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Live Reporting

By Mary-Ann Russon

All times stated are UK

  1. Goodnight

    That's all for another day. We're back tomorrow from 6am. Please join us.

  2. Wall Street overshadowed by Fed comments

    US stocks ended lower on Wednesday and the S&P 500 snapped a three-day streak of record high closes as comments from Federal Reserve Chairman Jerome Powell dampened expectations the central bank could move later this year to cut interest rates.

    At the closing bell the Dow Jones Industrial Average fell 163.04 points, or 0.61%, to 26,429.87, the S&P 500 lost 22.11 points, or 0.75%, to 2,923.72 and the Nasdaq Composite dropped 45.75 points, or 0.57%, to 8,049.64.

  3. Worries about inflation will rebound

    US Federal Reserve

    Phil Smeaton, chief investment officer at private wealth manager Sanlam UK says that the markets will be "listening keenly" to see how monetary policy is likely to go.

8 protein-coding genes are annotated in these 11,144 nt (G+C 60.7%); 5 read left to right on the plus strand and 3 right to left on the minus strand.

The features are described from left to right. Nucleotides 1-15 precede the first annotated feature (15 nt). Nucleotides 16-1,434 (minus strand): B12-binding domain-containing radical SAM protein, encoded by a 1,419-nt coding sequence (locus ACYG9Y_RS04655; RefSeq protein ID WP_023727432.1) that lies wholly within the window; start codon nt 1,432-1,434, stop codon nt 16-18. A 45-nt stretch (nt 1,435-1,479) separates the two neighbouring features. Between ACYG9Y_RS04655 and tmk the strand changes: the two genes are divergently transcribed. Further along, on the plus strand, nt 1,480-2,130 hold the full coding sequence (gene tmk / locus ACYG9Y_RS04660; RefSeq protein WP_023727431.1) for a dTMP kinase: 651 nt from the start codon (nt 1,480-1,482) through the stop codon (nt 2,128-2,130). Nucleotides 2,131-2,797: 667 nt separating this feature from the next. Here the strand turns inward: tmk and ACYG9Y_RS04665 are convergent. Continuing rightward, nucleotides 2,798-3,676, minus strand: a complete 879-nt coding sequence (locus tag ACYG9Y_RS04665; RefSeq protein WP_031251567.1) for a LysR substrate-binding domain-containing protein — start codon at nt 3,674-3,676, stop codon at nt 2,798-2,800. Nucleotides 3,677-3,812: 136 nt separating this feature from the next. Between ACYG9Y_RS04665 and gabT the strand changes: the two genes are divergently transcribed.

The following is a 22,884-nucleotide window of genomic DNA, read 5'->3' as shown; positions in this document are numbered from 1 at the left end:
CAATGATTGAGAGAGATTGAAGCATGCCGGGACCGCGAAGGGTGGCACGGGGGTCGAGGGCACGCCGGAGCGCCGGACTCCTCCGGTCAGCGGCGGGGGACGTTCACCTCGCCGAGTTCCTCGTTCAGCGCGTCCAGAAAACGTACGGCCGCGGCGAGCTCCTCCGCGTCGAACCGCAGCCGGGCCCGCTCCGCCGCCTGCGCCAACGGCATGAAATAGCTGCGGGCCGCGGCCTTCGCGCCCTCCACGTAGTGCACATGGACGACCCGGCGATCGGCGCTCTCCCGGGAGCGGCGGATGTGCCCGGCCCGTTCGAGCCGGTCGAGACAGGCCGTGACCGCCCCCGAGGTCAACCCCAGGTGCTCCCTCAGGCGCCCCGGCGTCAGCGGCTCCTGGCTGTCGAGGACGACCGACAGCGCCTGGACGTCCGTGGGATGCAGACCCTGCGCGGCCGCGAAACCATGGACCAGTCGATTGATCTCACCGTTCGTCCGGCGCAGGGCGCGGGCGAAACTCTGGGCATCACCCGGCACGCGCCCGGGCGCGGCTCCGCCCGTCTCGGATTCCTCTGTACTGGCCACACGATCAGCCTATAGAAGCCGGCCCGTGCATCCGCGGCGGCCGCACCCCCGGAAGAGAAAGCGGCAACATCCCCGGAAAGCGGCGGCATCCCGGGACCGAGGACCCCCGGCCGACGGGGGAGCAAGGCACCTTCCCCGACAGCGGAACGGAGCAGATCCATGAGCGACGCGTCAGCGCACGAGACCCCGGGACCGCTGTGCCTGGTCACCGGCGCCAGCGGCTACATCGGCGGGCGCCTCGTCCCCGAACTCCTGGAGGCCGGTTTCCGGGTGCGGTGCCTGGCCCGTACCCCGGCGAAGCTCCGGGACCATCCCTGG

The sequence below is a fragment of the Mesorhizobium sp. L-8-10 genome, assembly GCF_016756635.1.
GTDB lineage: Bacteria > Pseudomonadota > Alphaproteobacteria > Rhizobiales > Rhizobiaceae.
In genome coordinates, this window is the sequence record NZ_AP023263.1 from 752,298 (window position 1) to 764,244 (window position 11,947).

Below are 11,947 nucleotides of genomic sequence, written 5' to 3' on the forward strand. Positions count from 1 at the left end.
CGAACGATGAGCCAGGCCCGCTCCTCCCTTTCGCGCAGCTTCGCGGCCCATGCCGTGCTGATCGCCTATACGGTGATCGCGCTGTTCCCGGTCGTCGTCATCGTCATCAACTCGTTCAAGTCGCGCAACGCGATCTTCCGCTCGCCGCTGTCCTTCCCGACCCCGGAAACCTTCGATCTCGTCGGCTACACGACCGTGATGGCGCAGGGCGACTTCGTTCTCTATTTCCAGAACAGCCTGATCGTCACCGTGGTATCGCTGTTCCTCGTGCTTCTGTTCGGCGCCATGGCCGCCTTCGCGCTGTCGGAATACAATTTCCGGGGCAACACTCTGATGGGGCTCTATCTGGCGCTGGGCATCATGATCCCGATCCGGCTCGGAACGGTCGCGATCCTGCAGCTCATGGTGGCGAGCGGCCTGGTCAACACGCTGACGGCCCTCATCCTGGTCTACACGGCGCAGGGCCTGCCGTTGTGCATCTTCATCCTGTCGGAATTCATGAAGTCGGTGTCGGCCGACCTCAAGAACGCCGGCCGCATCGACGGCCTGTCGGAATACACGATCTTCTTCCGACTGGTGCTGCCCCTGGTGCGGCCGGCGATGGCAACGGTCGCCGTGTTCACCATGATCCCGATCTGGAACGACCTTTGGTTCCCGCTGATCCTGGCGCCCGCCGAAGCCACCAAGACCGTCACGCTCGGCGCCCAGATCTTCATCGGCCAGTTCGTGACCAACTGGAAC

"US growth in Q1 exceeded expectations and continues to be above trend. The figures have been surprisingly strong despite domestic and global political uncertainty. And while we may see levels fall back in Q2, a sustained period of high growth, combined with the historic low unemployment levels will raise inflationary worries," he said.

    “For the time being, the Federal Reserve’s conviction remains to hold interest rates steady, and while Powell may be keeping an eye open for signs of inflation trickling through, pulling the monetary levers as we approach the Presidential election will risk drawing the Fed into the heart of the political narrative.”

  4. How finance can aid Rwanda's development

    Video content

    Video caption: How finance can aid Rwanda's development

    Diane Karusisi, chief executive of Bank of Kigali tells the BBC how it is finding ways to get Rwanda's unbanked population into using banking services, as well as how it can support small businesses to help the economy grow.